Cusimano, C., Zorrilla, N. C., Danks, D., & Lombrozo, T. (2021). Reason-based constraint in theory of mind. Proceedings of the 43rd Annual Conference of the Cognitive Science Society , 43 (43), Cognitive Science Society.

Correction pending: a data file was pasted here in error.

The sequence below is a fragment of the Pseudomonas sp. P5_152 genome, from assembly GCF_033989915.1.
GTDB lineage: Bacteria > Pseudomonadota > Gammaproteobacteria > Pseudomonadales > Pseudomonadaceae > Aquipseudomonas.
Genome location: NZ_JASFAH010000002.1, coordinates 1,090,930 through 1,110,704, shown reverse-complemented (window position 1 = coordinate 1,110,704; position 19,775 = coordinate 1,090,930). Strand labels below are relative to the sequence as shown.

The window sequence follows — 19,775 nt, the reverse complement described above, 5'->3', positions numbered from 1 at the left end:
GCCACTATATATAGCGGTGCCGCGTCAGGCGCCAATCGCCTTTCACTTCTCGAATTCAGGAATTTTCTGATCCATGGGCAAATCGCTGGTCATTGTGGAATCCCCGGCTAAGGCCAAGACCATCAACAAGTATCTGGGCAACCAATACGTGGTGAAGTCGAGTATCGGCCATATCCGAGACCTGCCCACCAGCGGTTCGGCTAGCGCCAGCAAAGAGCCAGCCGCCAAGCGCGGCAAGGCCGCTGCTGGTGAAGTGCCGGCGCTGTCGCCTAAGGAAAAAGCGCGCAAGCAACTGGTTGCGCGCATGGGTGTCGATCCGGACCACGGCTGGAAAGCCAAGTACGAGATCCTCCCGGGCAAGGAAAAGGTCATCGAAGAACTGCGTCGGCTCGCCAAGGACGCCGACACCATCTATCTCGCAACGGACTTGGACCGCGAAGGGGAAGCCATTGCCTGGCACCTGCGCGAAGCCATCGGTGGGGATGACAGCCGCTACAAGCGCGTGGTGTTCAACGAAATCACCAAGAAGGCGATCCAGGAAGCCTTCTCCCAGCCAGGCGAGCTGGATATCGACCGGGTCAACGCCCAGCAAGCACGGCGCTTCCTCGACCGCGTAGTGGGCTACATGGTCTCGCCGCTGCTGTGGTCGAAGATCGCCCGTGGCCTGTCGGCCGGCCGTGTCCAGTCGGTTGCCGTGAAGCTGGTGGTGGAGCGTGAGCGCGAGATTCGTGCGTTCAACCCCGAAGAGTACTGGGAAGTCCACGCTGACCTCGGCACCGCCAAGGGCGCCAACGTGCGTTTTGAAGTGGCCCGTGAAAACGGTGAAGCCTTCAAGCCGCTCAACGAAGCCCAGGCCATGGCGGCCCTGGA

In the face of strong evidence that a coin landed heads, can someone simply choose to believe it landed tails? Knowing that a large earthquake could result in personal tragedy, can someone simply choose to desire that it occur? We propose that in the face of strong reasons to adopt a given belief or desire, people are perceived to lack control: they cannot simply believe or desire otherwise. We test this “reason-based constraint” account of mental state change, and find that people reliably judge that evidence constrains belief formation, and utility constrains desire formation, in others. These results were not explained by a heuristic that simply treats irrational mental states as impossible to adopt intentionally. Rather, constraint results from the perceived influence of reasons on reasoning: people judge others as free to adopt irrational attitudes through actions that eliminate their awareness of strong reasons. These findings fill an important gap in our understanding of folk psychological reasoning, with implications for attributions of autonomy and moral responsibility.